Twitter’s Move Against Manipulated Media: A Step Towards Accountability

Featured & Cover Twitter's Move Against Manipulated Media A Step Towards Accountability

In a notable turn of events, Twitter took action against Amit Malviya, the head of the Bharatiya Janata Party’s IT cell, by tagging one of his tweets as ‘manipulated media’. This marks a significant departure as it’s the first instance of Twitter applying restrictive measures against a prominent Indian political figure.

This move comes in the wake of Twitter’s recent policy adjustments aimed at curbing the dissemination of misinformation on its platform. One of the key changes introduced by Twitter is its heightened vigilance towards manipulated media, a policy that was initially outlined in November 2019.

The genesis of this policy can be traced back to Twitter’s recognition of the need to address a broader spectrum of deceptive media practices compared to its counterparts like Facebook. While Facebook primarily focused on combatting deepfakes—videos synthesized from scratch—Twitter’s approach was more encompassing. It took into account user feedback indicating a preference for contextualization over outright removal of manipulated media.

The precedent for such actions was set when Twitter flagged a video posted by then-US President Donald Trump in June 2020. Trump’s tweet featured a clip portraying two toddlers of different races hugging, with a CNN-like chyron falsely insinuating racism. This manipulation was promptly identified by journalists, who clarified that the original story was about the friendship between the children.

In contrast, the tweet by Malviya didn’t involve doctored media but rather an edited clip designed to distort reality. The edited footage, in response to a widely circulated image showing a policeman seemingly striking an elderly farmer during protests, was used by Malviya to propagate a narrative suggesting that the baton didn’t actually make contact with the farmer. Moreover, Malviya dismissed accusations of government violence against peaceful protesters as opposition propaganda.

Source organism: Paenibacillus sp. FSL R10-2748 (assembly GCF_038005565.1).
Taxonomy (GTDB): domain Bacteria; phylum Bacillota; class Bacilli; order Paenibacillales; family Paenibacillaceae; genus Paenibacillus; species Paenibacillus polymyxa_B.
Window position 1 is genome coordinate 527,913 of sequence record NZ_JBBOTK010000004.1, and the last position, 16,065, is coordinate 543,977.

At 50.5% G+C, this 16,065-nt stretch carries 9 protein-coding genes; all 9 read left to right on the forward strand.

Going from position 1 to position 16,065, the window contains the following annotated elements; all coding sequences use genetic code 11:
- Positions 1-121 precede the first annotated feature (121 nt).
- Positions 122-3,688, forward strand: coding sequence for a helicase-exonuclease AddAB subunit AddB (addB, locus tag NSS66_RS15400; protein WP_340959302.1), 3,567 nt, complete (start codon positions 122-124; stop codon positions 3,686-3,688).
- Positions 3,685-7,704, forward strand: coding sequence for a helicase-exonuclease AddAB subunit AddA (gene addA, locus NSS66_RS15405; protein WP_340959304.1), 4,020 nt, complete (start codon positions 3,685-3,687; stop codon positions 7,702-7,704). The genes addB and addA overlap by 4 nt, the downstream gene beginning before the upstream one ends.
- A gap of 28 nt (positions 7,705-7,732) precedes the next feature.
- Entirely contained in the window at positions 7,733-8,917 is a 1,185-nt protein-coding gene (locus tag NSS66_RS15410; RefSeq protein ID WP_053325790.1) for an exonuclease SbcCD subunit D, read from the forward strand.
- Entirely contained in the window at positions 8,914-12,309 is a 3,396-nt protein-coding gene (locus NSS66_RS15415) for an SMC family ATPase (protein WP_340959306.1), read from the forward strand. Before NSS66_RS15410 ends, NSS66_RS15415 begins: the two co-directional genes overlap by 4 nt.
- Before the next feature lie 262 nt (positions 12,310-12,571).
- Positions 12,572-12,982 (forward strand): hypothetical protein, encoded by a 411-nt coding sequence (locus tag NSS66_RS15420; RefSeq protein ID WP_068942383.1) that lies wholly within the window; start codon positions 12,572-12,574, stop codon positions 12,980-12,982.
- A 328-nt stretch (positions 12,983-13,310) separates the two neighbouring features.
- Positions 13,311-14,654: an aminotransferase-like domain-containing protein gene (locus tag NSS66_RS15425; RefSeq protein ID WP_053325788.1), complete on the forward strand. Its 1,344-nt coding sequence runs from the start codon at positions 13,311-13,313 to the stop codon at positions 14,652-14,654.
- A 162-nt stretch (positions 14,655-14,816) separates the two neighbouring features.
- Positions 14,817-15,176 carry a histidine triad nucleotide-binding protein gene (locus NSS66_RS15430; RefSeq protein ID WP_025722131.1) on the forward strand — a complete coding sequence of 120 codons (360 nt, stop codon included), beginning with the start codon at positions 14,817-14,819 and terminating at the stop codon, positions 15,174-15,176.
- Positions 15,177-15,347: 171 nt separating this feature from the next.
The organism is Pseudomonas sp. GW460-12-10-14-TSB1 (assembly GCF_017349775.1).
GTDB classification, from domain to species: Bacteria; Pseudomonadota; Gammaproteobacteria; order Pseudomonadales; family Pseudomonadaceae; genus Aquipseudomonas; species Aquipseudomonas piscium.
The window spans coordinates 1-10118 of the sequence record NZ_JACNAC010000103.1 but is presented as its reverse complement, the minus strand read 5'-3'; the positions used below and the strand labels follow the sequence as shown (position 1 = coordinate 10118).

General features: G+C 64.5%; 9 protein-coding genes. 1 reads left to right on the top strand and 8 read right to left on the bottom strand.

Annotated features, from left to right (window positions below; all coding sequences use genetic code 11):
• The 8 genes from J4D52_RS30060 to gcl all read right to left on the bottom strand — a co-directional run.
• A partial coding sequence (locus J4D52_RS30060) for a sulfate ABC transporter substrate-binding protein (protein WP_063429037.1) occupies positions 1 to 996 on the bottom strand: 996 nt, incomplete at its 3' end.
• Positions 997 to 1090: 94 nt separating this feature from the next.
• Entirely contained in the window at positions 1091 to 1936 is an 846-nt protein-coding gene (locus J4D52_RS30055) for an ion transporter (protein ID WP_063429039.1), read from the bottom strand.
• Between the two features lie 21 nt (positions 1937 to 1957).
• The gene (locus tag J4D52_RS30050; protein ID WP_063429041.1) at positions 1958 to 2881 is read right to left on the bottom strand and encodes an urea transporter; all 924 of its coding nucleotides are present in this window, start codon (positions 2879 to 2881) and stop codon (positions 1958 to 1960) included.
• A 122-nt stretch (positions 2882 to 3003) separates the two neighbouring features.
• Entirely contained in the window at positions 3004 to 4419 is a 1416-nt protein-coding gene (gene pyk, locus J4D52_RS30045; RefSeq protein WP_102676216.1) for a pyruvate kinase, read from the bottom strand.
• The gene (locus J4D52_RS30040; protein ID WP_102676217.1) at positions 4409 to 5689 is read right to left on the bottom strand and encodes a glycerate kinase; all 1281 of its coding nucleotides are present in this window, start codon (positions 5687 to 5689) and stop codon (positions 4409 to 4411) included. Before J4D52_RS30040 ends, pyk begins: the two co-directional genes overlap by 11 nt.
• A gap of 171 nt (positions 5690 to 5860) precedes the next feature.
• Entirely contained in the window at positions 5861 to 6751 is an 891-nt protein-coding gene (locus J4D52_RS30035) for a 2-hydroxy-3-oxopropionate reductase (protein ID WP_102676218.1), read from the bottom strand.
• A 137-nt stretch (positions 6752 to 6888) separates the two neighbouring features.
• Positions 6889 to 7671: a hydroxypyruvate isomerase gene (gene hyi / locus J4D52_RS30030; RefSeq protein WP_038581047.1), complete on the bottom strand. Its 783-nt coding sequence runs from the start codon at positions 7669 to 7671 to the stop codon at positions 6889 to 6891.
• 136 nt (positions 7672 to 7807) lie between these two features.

However, a closer examination of the events, as elucidated by an Alt News article, reveals instances of police resorting to lathi charges against farmers, who retaliated with stone-pelting. Various news outlets reporting from the scene corroborated this, depicting scenes of violent police action in response to farmers breaking blockades.

Twitter’s decision to flag Malviya’s tweet as ‘manipulated media’ hinges on its policy’s emphasis on preventing deceptive usage of media content. The platform’s Synthetic and Manipulated Media policy stipulates that sharing media in a manner intended to mislead or deceive, thereby fostering confusion or misunderstanding, warrants intervention.

While Twitter’s efforts to hold political leaders accountable for misleading content have garnered praise, questions linger regarding the consistency of its application. Internationally, the last instance of Twitter invoking its ‘synthesized or manipulated media’ clause against political figures dates back to September 2019, when it restricted tweets from journalists and government accounts in Cuba following President Miguel Diaz-Canel’s address regarding an energy crisis exacerbated by US sanctions. This move drew criticism, with concerns raised over potential censorship and selective enforcement of platform manipulation policies.

In the Indian context, despite evidence suggesting widespread misuse of social media for propagating misinformation, Twitter’s response has been perceived as inadequate. Reports indicate the existence of thousands of fake accounts amplifying fake news, particularly associated with major political parties like the BJP and Congress. Despite such findings, Twitter has yet to take decisive action comparable to its response in other regions.

Furthermore, Twitter’s compliance with government directives, such as the removal of tweets critical of the Indian government in Kashmir and the withholding of Kashmiri accounts in India, has sparked controversy. Critics argue that such actions raise questions about Twitter’s commitment to free expression and its impartiality in addressing sensitive geopolitical issues.

Moreover, Twitter has faced criticism for its perceived inaction against instances of online abuse, particularly those rooted in misogyny and casteism. This perceived bias has prompted some users to explore alternative platforms like Mastodon in protest.

Twitter’s move to flag Amit Malviya’s tweet as ‘manipulated media’ signifies a step towards holding political figures accountable for deceptive content. However, questions persist regarding the platform’s consistency in enforcing such policies, especially in contexts like India where the spread of misinformation is a pressing concern.

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